form with France as well as Austria in case Hanover joined the Fürstenbund.? The threats were very properly scorned by George III.; but the danger was so far real as to impose the greatest caution. Harris was so imbued by the anti-Prussian spirit prevalent in the British diplomatic service that, in a "private" letter of August 23, 1785, to Carmarthen, he replied in the following jaunty terms: “As for the King of Prussia, if he is sincere, he will die; if not, he will of course deceive us; in both cases he should be used only as a tool; and by being forced to speak out himself, compel others to declare themselves.” On September 9 he informed Carmarthen that he had striven hard to convince the Princess of Orange that England would help her more than Prussia would. He hoped greatly to gain her confidence-"as, if ever Europe recovers its senses sufficiently to admit of the formation of a wise system, the great remora which would stand in the way of this country (the Dutch Netherlands) becoming part of it would be the Princess of Orange's predilection for Prussia.”'8
On October 9, 1785, at the time when France was about to mediate between the emperor and the Dutch Netherlands respecting the Scheldt and Maestricht disputes, Harris sent to Carmarthen two memoirs. The former referred to plans for retarding the course of that mediation and the projected Franco-Dutch treaty; in the latter he thus described the measures which should be used for the recovery of Great Britain's position in Europe:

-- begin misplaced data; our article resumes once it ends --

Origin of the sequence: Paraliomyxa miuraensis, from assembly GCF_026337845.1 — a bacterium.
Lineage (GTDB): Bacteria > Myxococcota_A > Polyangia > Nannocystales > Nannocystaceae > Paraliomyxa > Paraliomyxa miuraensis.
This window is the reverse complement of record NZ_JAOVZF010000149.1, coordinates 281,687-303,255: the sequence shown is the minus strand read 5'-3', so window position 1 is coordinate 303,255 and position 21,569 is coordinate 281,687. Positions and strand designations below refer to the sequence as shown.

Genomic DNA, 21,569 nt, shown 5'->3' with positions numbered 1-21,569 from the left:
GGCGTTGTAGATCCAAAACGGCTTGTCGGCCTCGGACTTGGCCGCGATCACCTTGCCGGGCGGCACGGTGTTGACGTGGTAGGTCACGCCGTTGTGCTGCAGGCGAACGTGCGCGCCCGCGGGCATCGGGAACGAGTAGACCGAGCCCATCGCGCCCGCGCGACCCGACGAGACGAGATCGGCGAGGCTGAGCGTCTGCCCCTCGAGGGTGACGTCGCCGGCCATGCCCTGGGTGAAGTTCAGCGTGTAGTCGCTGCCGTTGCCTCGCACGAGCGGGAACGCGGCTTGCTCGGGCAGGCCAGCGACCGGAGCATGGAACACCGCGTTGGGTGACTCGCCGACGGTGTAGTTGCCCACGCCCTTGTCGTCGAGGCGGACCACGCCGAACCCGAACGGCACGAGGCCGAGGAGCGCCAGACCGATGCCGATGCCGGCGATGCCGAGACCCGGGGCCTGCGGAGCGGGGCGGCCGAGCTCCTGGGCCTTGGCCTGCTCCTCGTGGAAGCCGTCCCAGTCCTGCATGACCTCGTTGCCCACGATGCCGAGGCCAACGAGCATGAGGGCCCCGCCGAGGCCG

HAGUE, October 12, 1785. In order ultimately to separate the House of Austria from that of Bourbon, which ought to be the chief and systematick pursuit of Great Britain, no approaches should at this moment be made towards forming an alliance either with Prussia or the Emperor, but a sufficient degree of intimacy kept up at both these Courts to leave them hopes that they will make part of a system we wish to form with Russia, towards which Court all our negotiations ought to be directed. We may safely tell the Empress that she labours under a glaring error in supposing that the accession of Hanover to the German League is an obstacle in the way of an alliance between Her Imperial Majesty and Great Britain. That it does not even militate against an alliance with the Emperor, and that it by no means amounts to a proof, as her Ministers affect to say, that England is determined at all rates [sic] to unite itself with Prussia. That the recent friendly and confidential overtures made at Petersburg, and which went even to an indirect proposal of a Triple Alliance with the two Imperial Courts, prove beyond a doubt that a contrary opinion prevails in the English Cabinet, and that it depended on the Emperor alone, if he had known how to set a just value on the friendly offers which came from thence, to have consolidated the most wise and most salutary system he can ever adopt.